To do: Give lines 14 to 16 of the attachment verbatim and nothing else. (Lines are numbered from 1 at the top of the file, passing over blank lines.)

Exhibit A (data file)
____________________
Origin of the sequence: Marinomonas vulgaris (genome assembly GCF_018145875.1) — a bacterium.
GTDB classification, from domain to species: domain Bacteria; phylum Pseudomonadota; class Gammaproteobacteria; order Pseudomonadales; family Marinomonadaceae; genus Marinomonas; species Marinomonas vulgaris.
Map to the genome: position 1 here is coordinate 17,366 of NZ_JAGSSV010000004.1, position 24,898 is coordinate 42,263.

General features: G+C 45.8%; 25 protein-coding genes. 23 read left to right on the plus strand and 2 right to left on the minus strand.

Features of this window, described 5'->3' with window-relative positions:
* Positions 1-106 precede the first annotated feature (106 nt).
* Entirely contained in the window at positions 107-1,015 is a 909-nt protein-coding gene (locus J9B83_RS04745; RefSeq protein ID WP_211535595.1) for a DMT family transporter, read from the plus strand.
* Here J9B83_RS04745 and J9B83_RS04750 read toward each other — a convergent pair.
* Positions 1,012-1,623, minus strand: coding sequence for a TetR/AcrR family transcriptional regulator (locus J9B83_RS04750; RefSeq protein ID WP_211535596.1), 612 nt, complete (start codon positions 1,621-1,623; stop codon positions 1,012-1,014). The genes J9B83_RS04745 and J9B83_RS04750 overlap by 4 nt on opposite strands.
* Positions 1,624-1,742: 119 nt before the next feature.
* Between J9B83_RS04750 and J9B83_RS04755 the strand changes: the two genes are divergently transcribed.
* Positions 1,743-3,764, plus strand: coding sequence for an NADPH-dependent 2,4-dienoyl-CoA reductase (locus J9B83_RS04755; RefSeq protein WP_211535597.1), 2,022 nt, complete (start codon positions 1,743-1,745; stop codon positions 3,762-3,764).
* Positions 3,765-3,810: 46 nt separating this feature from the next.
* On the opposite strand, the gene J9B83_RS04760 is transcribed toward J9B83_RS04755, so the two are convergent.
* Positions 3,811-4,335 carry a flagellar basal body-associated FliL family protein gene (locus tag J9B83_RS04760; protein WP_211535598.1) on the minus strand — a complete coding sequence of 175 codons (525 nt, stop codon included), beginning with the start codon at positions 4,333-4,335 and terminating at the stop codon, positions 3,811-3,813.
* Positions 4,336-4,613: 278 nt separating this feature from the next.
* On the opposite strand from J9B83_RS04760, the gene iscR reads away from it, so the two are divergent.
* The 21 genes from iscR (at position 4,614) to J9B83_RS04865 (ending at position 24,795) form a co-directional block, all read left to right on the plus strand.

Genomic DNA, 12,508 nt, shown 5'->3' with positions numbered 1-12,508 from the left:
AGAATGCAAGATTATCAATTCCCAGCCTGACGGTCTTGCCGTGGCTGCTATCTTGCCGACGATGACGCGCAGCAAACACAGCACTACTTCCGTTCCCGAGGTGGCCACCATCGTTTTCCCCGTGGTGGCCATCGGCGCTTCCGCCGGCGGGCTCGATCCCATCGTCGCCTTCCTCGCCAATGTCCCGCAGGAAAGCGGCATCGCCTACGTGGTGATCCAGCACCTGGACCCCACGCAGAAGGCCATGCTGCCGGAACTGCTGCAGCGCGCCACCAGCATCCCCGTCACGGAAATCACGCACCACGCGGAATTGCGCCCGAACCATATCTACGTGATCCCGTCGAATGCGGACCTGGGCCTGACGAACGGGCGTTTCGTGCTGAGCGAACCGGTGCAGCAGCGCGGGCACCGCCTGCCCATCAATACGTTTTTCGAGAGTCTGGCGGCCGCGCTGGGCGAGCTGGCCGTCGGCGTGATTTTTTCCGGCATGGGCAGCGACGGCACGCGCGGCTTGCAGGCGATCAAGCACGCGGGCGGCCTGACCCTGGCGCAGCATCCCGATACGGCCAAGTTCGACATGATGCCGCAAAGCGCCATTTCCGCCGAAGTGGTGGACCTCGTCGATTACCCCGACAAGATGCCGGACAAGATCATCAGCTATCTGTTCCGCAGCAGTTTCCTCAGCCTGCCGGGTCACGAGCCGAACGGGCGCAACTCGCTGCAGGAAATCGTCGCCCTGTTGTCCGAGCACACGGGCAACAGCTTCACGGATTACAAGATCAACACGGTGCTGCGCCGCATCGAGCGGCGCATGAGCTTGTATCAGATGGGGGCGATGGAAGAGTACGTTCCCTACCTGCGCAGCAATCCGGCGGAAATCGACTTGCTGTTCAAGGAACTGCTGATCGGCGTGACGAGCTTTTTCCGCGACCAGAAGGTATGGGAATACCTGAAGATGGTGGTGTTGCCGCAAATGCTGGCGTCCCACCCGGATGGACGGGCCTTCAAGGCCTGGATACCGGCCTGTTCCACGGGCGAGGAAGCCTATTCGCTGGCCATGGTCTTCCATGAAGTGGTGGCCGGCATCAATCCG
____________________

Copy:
* On the opposite strand, the gene J9B83_RS04760 is transcribed toward J9B83_RS04755, so the two are convergent.
* Positions 3,811-4,335 carry a flagellar basal body-associated FliL family protein gene (locus tag J9B83_RS04760; protein WP_211535598.1) on the minus strand — a complete coding sequence of 175 codons (525 nt, stop codon included), beginning with the start codon at positions 4,333-4,335 and terminating at the stop codon, positions 3,811-3,813.
* Positions 4,336-4,613: 278 nt separating this feature from the next.